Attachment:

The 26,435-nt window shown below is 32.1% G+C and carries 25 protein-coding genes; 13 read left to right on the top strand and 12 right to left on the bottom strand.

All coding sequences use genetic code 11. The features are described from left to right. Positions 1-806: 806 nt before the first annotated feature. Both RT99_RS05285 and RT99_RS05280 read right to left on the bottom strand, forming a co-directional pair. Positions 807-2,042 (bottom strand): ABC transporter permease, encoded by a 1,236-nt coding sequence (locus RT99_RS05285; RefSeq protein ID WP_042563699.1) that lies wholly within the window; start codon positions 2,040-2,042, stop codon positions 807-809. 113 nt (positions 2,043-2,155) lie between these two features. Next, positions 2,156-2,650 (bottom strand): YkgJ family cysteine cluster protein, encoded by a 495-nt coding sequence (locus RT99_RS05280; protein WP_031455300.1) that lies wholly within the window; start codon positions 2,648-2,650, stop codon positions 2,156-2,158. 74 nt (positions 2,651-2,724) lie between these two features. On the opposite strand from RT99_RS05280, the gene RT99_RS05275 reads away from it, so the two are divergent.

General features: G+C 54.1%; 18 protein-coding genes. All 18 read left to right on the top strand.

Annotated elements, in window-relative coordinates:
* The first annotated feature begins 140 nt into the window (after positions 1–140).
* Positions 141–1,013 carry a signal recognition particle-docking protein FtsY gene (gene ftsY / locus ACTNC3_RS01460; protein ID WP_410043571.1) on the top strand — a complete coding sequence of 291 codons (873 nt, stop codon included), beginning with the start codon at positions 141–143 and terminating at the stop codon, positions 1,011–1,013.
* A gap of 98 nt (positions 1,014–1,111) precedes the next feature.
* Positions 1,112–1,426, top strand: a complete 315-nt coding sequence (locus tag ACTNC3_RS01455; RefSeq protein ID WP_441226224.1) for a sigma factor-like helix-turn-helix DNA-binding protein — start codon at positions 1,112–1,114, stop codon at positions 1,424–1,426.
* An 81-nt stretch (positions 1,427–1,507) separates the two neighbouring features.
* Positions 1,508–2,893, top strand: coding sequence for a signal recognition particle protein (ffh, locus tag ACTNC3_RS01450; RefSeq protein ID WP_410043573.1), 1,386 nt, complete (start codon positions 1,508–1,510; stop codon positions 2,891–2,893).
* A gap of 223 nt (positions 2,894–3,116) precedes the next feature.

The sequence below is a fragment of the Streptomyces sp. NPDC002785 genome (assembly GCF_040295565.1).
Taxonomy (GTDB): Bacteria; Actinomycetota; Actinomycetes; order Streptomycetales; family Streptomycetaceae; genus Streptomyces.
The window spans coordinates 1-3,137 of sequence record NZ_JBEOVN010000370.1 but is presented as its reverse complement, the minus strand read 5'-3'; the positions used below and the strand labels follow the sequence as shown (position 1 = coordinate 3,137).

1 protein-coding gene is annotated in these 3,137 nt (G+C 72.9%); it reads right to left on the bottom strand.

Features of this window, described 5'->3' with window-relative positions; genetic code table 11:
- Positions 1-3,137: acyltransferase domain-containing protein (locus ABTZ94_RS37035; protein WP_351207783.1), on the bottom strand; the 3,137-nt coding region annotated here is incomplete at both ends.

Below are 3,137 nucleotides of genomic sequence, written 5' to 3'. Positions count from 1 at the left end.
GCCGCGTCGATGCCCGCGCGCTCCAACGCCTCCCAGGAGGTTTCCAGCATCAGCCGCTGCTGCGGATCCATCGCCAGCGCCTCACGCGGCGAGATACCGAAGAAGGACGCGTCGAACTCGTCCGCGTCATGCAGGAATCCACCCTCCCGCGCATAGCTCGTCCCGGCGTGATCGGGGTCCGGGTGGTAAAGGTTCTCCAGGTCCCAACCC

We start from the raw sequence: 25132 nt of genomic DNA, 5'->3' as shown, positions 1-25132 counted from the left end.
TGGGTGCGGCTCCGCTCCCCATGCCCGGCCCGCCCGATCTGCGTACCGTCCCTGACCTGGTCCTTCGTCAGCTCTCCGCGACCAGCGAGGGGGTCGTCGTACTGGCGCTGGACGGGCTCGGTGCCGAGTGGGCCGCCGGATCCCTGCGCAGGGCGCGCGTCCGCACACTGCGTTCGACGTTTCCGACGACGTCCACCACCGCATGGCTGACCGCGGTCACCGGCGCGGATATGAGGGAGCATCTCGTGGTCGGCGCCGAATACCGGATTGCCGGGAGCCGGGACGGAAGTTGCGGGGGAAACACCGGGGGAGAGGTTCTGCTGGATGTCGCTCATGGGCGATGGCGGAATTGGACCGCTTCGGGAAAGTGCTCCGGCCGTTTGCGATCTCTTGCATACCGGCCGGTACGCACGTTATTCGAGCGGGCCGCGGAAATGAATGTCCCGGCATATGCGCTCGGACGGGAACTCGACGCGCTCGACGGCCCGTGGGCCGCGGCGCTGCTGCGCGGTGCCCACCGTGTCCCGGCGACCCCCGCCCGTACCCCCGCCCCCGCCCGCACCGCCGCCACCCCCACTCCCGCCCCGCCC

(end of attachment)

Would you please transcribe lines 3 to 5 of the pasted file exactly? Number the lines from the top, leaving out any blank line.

General features: G+C 54.1%; 18 protein-coding genes. All 18 read left to right on the top strand.

Annotated elements, in window-relative coordinates:
* The first annotated feature begins 140 nt into the window (after positions 1–140).